- In Puerto Rico, more and more people went hungry as a result of the pandemic. And the $ 900 million Congress approved that year to fund a grocery stamp program that benefits nearly half of the island’s population has been spent.
- Texas has now passed California as one of the states with the highest number of Covid-19 deaths with 15,988 and is approaching New Jersey with 16,117, NBC News shows. New York still has the most at 33,990. Texas saw an explosion of new cases and deaths in the spring when it reopened at the urging of President Donald Trump as Covid-19 hit the south and the sun belt.
The bell reception will be held later in the day at the Great Falls Hall in the nearby town of Somersworth, New Hampshire.
“I’d be more concerned about the reception than sitting in a masked church for 15, 20 minutes,” said Leyden.
Following a request from NBC News, the church released another statement Wednesday that the church is taking extra precautions for the Bell wedding and that the families are working together.
“The rental party is receptive and cooperative with the church’s efforts to ensure the safety and well-being of their wedding reception and guests on this very special day of their lives,” it said.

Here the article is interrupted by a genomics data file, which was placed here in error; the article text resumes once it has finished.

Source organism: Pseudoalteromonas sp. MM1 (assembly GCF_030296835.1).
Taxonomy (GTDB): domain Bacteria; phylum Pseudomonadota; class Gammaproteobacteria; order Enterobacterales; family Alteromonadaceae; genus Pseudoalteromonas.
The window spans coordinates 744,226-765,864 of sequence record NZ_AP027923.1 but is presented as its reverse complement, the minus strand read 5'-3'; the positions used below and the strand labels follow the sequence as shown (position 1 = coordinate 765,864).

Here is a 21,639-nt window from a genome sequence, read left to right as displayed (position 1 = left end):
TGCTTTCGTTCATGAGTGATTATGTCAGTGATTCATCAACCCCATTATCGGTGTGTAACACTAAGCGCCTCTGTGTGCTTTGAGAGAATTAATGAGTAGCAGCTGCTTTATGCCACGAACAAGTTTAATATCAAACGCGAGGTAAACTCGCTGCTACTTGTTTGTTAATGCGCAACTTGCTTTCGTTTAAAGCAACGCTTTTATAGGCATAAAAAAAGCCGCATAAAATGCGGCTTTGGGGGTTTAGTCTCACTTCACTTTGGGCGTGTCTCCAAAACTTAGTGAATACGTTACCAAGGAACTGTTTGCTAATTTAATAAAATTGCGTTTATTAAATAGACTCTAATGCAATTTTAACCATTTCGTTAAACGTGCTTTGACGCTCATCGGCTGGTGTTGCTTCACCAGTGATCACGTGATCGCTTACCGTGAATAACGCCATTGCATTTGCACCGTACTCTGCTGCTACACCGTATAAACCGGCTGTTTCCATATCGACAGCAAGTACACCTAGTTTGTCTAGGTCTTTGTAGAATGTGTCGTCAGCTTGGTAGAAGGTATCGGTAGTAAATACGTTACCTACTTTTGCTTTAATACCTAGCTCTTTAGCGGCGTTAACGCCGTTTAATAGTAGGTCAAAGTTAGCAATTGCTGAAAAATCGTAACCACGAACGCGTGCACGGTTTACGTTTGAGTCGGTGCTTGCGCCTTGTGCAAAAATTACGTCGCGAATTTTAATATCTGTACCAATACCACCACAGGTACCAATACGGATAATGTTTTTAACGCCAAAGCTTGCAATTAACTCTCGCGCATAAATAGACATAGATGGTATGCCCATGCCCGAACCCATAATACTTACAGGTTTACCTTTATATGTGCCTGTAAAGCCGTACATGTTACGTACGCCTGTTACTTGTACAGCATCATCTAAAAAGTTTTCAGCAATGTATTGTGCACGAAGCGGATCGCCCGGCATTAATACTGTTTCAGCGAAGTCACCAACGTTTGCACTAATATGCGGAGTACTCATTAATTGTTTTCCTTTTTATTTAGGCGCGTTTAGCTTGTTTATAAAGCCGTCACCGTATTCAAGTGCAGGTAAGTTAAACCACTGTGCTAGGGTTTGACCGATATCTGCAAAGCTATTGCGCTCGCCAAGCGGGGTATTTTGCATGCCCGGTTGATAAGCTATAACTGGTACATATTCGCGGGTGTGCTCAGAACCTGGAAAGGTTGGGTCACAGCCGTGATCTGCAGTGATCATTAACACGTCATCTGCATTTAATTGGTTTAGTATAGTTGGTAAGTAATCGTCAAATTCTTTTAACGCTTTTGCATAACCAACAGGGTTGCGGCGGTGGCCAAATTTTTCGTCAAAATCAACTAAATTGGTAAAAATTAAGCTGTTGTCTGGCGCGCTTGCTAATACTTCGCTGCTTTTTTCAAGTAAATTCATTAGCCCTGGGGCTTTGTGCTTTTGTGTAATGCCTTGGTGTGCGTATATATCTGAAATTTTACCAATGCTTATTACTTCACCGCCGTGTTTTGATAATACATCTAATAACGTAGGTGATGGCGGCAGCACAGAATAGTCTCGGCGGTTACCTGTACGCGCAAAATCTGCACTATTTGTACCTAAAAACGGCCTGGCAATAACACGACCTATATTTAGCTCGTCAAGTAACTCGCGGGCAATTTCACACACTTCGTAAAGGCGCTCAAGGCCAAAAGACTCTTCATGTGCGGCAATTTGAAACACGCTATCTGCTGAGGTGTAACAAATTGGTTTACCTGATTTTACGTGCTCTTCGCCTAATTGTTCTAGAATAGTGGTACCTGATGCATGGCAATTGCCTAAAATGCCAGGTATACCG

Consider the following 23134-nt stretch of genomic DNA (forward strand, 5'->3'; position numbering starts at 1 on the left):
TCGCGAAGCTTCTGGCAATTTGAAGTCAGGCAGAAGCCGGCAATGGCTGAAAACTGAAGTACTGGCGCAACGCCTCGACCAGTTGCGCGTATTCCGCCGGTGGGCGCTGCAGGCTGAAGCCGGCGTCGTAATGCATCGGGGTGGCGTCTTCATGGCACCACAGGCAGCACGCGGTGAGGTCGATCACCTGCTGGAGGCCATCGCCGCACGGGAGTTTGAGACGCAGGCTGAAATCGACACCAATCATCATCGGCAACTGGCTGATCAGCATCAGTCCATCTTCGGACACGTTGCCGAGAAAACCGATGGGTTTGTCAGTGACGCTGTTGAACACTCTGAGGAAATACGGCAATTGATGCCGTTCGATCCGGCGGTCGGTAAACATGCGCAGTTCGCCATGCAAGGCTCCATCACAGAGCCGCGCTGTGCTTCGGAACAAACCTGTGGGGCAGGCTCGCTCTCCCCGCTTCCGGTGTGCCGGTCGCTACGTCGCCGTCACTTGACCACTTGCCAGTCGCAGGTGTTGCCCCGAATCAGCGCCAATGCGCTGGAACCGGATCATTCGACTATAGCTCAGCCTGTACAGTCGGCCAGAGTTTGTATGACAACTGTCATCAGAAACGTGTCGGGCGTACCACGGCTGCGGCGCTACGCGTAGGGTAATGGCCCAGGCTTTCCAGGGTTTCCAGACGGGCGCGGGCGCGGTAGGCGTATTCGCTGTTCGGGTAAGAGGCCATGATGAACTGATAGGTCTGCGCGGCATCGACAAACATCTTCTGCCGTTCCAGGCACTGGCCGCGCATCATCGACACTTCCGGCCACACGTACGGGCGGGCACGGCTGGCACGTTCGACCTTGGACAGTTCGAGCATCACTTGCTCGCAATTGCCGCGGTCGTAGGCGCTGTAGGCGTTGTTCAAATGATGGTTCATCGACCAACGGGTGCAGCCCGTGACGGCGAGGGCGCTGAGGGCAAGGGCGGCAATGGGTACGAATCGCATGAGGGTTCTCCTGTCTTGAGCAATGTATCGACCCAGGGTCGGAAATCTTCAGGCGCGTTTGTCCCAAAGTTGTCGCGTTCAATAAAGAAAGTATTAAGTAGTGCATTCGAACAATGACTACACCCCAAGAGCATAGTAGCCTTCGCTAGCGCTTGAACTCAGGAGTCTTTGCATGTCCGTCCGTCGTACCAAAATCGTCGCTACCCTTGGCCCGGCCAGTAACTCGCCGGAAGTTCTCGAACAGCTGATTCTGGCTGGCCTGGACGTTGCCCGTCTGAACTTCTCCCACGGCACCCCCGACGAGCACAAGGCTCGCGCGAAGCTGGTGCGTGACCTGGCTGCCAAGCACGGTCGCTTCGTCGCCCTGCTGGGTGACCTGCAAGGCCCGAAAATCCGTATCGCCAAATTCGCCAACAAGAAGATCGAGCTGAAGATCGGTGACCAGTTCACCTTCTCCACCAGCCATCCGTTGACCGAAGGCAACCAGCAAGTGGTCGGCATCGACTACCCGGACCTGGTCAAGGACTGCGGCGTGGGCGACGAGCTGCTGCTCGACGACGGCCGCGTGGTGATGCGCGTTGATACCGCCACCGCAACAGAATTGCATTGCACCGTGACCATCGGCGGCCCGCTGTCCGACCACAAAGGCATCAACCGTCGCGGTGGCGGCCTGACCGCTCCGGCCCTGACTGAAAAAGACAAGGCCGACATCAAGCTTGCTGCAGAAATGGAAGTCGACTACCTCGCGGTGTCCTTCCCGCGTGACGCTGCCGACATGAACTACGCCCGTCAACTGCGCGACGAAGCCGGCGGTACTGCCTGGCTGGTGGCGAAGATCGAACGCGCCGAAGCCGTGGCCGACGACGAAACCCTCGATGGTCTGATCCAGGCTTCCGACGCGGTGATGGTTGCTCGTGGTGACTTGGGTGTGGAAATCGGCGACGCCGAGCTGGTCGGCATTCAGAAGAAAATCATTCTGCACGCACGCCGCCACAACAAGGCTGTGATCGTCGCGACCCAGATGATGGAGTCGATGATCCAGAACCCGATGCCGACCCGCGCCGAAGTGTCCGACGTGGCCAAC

Unable to be reached for comment, Bell began to rave about opening a wedding at the Big Moose Inn in Millinocket, Maine on Aug. 7. Afterward, 10 of his parishioners, including his father, tested positive for Covid-19.
It quickly spread across the state and infected 180 more people, including several inmates of the York County Jail. Most of the eight deceased were elderly residents of an old age and rehabilitation center in Madison, Maine.
Todd has been maligned online and on social media, claiming he and his family have received death threats.
But even as the Maine office of the Federal Centers for Disease Control and Prevention linked the Covid-19 cases to the wedding, a defiant bell continued to hold services that appeared to have little or no social distancing, and urged his flock to trust God the government.